Neutrophil gelatinase-associated lipocalin is a sensitive biomarker for the early diagnosis of acute rejection after living-donor kidney transplantation

Junko Kohei, Hideki Ishida, Kazunari Tanabe, Tanabe Kazunari, Ken Tsuchiya, Kosaku Nitta
International Urology and Nephrology 2013, 45 (4): 1159-67

BACKGROUND: Early diagnosis of kidney allograft dysfunction is crucial for the management and long-term survival of transplanted kidneys. We investigated whether neutrophil gelatinase-associated lipocalin (NGAL), interleukin 18 (IL-18), and liver-type fatty acid-binding protein (L-FABP) are capable of being used as novel biomarkers of acute kidney allograft dysfunction.

METHODS: We measured serum and urine NGAL, urine IL-18, and urine L-FABP levels on the first 3 days after transplantation. To assess the diagnostic sensitivity of these biomarkers, a receiver-operating characteristic curve (ROC) was plotted, and the area under the curve (AUC) was calculated to quantify the accuracy of the parameter. Sections from paraffin-embedded biopsy specimens were examined by immunohistochemistry for NGAL expression.

RESULTS: Twelve cases were clinically diagnosed as acute rejection (AR) by renal biopsy. Urine NGAL was the most sensitive of these markers for detection of acute kidney allograft dysfunction. The cutoff value of urine NGAL was 66.0 ng/ml, with an AUC of 0.79 (95 % CI 0.68-0.88). Sensitivity of serum NGAL was about the same as urine NGAL with an AUC of 0.75 (0.64-0.85). IL-18 and L-FABP were 0.584 (95 % CI 0.433-0.725) and 0.612 (95 % CI 0.460-0.749), respectively. NGAL was more useful than other biomarkers to detect AR of kidney allograft dysfunction. NGAL staining intensity was significantly increased in the proximal tubules of the transplants with AR than in transplants that were not acutely rejected.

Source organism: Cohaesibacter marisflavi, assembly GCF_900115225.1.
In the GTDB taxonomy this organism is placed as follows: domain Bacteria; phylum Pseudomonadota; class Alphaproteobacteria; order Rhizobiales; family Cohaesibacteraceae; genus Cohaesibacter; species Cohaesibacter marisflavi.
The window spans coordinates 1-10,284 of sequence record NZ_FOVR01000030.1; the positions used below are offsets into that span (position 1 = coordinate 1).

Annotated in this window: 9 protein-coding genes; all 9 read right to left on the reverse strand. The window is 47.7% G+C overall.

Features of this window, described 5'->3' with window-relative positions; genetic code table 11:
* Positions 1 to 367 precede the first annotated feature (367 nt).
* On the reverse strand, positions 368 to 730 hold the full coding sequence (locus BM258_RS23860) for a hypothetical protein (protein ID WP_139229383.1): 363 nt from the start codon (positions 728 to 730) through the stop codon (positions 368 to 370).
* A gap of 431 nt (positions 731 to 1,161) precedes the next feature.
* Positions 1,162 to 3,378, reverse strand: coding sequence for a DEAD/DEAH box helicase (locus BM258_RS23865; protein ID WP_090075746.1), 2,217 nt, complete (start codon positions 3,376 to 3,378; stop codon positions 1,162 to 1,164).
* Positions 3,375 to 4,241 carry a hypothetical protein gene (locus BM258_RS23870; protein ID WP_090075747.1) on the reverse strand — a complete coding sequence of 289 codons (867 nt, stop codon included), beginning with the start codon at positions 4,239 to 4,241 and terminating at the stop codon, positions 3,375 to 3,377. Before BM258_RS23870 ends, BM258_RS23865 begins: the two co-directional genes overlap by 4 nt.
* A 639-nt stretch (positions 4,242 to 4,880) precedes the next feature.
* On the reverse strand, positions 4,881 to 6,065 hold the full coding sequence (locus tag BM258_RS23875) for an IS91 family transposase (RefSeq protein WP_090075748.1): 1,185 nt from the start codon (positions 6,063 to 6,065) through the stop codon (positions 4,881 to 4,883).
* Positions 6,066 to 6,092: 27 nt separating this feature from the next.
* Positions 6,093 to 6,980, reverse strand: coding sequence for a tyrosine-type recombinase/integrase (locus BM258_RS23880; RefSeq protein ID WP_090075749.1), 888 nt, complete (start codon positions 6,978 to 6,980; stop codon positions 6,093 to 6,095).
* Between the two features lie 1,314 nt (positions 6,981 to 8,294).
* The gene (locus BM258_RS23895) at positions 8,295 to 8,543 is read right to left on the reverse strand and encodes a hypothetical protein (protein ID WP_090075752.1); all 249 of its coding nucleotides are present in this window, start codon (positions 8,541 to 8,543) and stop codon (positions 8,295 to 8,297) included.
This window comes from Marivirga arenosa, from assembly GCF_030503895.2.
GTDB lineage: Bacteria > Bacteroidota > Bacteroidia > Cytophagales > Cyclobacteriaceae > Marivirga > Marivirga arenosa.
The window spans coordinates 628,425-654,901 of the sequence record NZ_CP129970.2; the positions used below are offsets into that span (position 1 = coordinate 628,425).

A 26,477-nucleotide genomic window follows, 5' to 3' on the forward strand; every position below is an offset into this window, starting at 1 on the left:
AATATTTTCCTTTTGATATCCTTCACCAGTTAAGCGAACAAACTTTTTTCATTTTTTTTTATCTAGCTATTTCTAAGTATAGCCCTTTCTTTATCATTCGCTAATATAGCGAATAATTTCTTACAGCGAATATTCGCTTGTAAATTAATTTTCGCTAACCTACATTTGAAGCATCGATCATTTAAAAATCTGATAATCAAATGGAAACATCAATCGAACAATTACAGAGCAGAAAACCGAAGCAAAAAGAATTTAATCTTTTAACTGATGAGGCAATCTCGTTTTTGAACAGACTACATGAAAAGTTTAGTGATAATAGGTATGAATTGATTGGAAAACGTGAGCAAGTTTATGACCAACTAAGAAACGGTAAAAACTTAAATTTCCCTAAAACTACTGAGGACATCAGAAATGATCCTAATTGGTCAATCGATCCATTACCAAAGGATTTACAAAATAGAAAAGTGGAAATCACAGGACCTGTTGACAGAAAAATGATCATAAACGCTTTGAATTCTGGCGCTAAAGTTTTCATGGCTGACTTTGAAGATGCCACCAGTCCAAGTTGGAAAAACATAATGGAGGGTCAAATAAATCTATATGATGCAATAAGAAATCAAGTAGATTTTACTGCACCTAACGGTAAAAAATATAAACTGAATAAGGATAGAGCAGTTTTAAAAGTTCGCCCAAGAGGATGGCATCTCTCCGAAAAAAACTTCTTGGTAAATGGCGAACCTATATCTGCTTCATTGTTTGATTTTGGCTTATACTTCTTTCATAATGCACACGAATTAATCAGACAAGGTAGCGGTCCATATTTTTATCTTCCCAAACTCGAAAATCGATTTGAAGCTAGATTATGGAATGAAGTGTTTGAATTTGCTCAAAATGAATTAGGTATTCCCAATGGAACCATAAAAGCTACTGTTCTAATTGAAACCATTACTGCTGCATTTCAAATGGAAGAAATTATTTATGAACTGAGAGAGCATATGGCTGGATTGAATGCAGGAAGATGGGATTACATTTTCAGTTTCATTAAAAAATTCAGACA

CONCLUSION: Urine NGAL level was found to be the most sensitive biomarker of acute kidney allograft dysfunction after living-donor kidney transplantation.

Full Text Links

Find Full Text Links for this Article


You are not logged in. Sign Up or Log In to join the discussion.

Related Papers

Remove bar
Read by QxMD icon Read

Save your favorite articles in one place with a free QxMD account.


Search Tips

Use Boolean operators: AND/OR

diabetic AND foot
diabetes OR diabetic

Exclude a word using the 'minus' sign

Virchow -triad

Use Parentheses

water AND (cup OR glass)

Add an asterisk (*) at end of a word to include word stems

Neuro* will search for Neurology, Neuroscientist, Neurological, and so on

Use quotes to search for an exact phrase

"primary prevention of cancer"
(heart or cardiac or cardio*) AND arrest -"American Heart Association"